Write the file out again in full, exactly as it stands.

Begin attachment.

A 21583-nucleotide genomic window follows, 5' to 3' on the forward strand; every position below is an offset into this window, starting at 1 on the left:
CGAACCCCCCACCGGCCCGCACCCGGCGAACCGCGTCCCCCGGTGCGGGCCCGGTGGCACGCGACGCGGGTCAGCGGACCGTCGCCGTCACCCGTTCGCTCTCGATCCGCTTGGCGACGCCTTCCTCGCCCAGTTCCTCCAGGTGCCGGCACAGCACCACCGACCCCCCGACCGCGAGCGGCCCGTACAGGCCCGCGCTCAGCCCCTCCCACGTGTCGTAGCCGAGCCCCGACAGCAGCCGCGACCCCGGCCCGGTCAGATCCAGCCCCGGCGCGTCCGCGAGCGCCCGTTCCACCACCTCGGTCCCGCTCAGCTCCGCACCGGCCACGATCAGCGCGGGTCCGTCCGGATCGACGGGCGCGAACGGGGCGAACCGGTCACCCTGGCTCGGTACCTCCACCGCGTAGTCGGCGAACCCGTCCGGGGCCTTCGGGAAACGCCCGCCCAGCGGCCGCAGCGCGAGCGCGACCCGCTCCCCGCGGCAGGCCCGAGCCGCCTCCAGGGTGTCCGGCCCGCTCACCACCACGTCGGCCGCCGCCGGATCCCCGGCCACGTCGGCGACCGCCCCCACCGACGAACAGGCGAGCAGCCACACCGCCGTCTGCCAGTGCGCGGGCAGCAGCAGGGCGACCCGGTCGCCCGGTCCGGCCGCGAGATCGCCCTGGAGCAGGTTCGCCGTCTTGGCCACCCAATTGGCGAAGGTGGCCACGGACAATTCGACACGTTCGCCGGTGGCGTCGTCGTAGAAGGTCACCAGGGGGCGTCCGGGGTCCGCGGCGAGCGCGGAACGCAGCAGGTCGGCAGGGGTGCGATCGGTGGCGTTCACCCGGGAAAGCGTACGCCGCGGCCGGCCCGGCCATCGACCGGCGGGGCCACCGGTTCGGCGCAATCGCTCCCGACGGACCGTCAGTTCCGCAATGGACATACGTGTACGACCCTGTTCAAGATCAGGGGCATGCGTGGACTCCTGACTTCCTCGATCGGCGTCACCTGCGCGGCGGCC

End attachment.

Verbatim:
A 21583-nucleotide genomic window follows, 5' to 3' on the forward strand; every position below is an offset into this window, starting at 1 on the left:
CGAACCCCCCACCGGCCCGCACCCGGCGAACCGCGTCCCCCGGTGCGGGCCCGGTGGCACGCGACGCGGGTCAGCGGACCGTCGCCGTCACCCGTTCGCTCTCGATCCGCTTGGCGACGCCTTCCTCGCCCAGTTCCTCCAGGTGCCGGCACAGCACCACCGACCCCCCGACCGCGAGCGGCCCGTACAGGCCCGCGCTCAGCCCCTCCCACGTGTCGTAGCCGAGCCCCGACAGCAGCCGCGACCCCGGCCCGGTCAGATCCAGCCCCGGCGCGTCCGCGAGCGCCCGTTCCACCACCTCGGTCCCGCTCAGCTCCGCACCGGCCACGATCAGCGCGGGTCCGTCCGGATCGACGGGCGCGAACGGGGCGAACCGGTCACCCTGGCTCGGTACCTCCACCGCGTAGTCGGCGAACCCGTCCGGGGCCTTCGGGAAACGCCCGCCCAGCGGCCGCAGCGCGAGCGCGACCCGCTCCCCGCGGCAGGCCCGAGCCGCCTCCAGGGTGTCCGGCCCGCTCACCACCACGTCGGCCGCCGCCGGATCCCCGGCCACGTCGGCGACCGCCCCCACCGACGAACAGGCGAGCAGCCACACCGCCGTCTGCCAGTGCGCGGGCAGCAGCAGGGCGACCCGGTCGCCCGGTCCGGCCGCGAGATCGCCCTGGAGCAGGTTCGCCGTCTTGGCCACCCAATTGGCGAAGGTGGCCACGGACAATTCGACACGTTCGCCGGTGGCGTCGTCGTAGAAGGTCACCAGGGGGCGTCCGGGGTCCGCGGCGAGCGCGGAACGCAGCAGGTCGGCAGGGGTGCGATCGGTGGCGTTCACCCGGGAAAGCGTACGCCGCGGCCGGCCCGGCCATCGACCGGCGGGGCCACCGGTTCGGCGCAATCGCTCCCGACGGACCGTCAGTTCCGCAATGGACATACGTGTACGACCCTGTTCAAGATCAGGGGCATGCGTGGACTCCTGACTTCCTCGATCGGCGTCACCTGCGCGGCGGCC